Large swaths of Americans never have the life-changing opportunity to get their foot in the door of a company. But paid, work-based experience programs for diverse and underrepresented talent can be an effective way for companies to create these opportunities and advance equity.
Work-based experiences are highly beneficial for both prospective employees and businesses. They allow career seekers to gain on-the-job experience, in-demand skills, and a professional network. And they enable employers to proactively build talent pipelines and test potential employees before making a full-time offer.
Work-based experiences can take many forms, including:
formal, federally registered apprenticeship programs;
paid internship programs; and
job-shadow programs with local high schools, community colleges, or community-based organizations.
Why it works
Registered apprenticeships offer robust “learn and earn” opportunities, allowing people to access high-paying jobs without incurring student debt. For the duration of their apprenticeship, which can be years, apprentices earn money and work experience and receive training in the skills employers seek. In most cases, apprenticeships do not require applicants to have four-year degrees or even previous experience. What’s more, 91% of apprentices find full-time employment upon completing their apprenticeship.
Similarly, diversifying internship programs can significantly improve diversity, equity, and inclusion (DEI) outcomes in the private sector. Consider Year Up, a yearlong workforce training and internship program that has placed more than 20,000 students—primarily low-income young adults of color—in positions at more than 250 companies. After completing the program, Year Up graduates see earnings dramatically increase and remain 34% higher than peers’ earnings four years post-program.
In addition, every dollar spent on Year Up results in a societal gain of $1.66 in the form of graduate earnings, benefits and taxes, and revenue gains by firms that hire program graduates. Beyond financial returns, companies that host Year Up interns are investing in a pipeline of diverse talent, growing representation throughout the organization. JPMorgan Chase, for example, has hired nearly half of its 1,830 Year Up interns into full-time positions.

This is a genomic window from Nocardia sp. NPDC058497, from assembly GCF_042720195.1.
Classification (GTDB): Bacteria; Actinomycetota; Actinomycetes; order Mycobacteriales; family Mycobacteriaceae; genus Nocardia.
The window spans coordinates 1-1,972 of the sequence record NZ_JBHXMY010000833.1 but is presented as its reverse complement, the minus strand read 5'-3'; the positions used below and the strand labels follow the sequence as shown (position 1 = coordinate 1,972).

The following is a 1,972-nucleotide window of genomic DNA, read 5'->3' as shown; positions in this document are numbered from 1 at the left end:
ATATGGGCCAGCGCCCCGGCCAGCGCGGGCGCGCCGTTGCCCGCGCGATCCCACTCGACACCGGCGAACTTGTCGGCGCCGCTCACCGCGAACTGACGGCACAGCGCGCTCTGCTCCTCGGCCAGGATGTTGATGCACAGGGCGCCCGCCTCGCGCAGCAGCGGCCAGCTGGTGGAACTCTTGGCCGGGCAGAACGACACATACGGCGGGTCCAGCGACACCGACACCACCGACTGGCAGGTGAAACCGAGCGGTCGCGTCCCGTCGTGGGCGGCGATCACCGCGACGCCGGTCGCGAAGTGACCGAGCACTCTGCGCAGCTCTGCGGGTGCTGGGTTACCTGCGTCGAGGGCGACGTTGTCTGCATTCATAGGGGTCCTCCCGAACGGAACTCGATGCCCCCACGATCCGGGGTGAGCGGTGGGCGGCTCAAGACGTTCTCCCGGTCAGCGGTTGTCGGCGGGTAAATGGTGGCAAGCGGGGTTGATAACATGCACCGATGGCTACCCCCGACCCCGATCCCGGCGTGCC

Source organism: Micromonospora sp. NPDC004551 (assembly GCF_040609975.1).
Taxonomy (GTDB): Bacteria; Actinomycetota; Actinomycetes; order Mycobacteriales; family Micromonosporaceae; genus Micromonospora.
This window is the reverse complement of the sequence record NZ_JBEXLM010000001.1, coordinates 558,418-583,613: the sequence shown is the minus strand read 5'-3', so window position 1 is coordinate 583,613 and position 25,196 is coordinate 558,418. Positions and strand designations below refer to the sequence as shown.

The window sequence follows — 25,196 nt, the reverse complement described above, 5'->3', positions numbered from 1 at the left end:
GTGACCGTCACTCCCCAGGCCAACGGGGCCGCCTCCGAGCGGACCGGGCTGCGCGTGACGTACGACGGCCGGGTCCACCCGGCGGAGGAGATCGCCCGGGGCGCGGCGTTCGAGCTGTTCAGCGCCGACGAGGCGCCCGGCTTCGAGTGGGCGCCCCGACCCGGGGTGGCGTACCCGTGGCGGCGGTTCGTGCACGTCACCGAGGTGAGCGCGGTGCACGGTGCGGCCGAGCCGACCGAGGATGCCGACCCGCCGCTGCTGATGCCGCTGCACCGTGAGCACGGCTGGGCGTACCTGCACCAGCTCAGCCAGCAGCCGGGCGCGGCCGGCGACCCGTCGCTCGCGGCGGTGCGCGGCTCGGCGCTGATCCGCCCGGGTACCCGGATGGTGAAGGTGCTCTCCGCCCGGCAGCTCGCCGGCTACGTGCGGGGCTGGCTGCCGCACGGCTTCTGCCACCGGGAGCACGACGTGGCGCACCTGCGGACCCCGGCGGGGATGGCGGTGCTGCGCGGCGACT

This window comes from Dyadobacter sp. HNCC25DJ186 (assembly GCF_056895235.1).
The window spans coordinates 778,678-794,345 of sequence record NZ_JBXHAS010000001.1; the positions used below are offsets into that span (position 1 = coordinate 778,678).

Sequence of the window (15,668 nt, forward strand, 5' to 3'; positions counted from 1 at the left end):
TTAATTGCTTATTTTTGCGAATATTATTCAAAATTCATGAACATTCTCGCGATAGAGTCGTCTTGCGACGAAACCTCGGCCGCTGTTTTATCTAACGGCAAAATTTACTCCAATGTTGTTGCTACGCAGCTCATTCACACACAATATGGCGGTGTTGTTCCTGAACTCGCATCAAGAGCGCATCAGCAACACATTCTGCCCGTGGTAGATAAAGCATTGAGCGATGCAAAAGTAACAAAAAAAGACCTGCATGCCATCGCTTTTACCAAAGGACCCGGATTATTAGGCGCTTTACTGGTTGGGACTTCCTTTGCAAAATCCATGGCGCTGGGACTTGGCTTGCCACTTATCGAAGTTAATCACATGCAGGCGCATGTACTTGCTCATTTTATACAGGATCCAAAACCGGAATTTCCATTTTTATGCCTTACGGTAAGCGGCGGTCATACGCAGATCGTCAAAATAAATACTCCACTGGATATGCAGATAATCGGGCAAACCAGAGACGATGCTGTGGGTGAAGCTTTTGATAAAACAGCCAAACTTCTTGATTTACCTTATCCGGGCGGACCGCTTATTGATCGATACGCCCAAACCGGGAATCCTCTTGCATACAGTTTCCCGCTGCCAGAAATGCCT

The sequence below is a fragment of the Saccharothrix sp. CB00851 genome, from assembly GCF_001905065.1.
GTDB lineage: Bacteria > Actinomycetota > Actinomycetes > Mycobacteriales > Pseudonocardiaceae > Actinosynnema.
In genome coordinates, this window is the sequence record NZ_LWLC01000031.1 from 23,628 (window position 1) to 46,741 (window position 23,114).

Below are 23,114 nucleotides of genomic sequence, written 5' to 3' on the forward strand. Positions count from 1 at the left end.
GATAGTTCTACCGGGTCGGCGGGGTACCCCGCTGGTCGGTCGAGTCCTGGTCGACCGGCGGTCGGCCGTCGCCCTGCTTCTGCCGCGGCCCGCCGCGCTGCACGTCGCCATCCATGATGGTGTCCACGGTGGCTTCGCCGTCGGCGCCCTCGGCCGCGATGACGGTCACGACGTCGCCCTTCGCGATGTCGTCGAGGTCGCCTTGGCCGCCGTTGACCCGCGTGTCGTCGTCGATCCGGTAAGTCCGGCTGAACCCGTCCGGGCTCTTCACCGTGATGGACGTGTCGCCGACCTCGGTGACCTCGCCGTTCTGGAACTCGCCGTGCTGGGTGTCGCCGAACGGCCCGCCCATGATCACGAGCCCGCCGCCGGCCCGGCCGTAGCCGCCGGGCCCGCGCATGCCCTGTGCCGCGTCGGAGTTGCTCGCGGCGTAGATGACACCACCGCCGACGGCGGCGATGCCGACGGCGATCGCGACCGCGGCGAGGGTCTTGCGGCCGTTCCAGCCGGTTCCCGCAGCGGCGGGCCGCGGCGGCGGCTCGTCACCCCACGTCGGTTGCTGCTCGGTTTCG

The adoption curve
Despite these wins, companies still have a ways to go in expanding and increasing the effectiveness of work-based experience programs. There are persistent racial and gender disparities in apprenticeship: Women and people of color often face discriminatory recruitment practices and lower enrollment rates, and end up in lower-wage occupations. Apprenticeships are also relatively rare in the US: Actively registered apprentices made up less than 1% of the working-age population in 2020, and most were highly concentrated in skilled trade industries.
Why are registered apprenticeships so uncommon? Many companies perceive them as difficult and costly to establish. But those with successful apprenticeship programs can help demystify the process and educate their peers on the benefits.
Internships that make meaningful DEI progress are also rare. The talent acquisition process often relies on college recruiting programs, which perpetuates a bias toward degree holders and limits access for noncollege candidates, working against DEI goals. Even when employers are inclusive of nontraditional candidates, their work-based experience programs are often very small. DEI champions will seek to expand internship programs through partnerships with community-based organizations and historically Black colleges and universities.
Businesses have a powerful opportunity to improve equity and advance DEI goals by rethinking work-based experiences. For some companies, this may mean repurposing an existing internship infrastructure, scaling their efforts to effectively recruit and support diverse interns. Other organizations will need to build programs from scratch, putting DEI at the center from the start.
How Aon, Accenture, and Zurich took action
A number of companies are joining forces to scale work-based experiences nationwide. The Chicago Apprentice Network founded by Aon, Accenture, and Zurich North America is a prime example. Focused on recruiting companies to join the apprenticeship movement, the network gives employers the peer advice and support they need to be successful. Since 2017, the network has grown to more than 50 companies and hosted more than 1,000 apprentices, with plans to scale to 10,000 apprentices by 2030.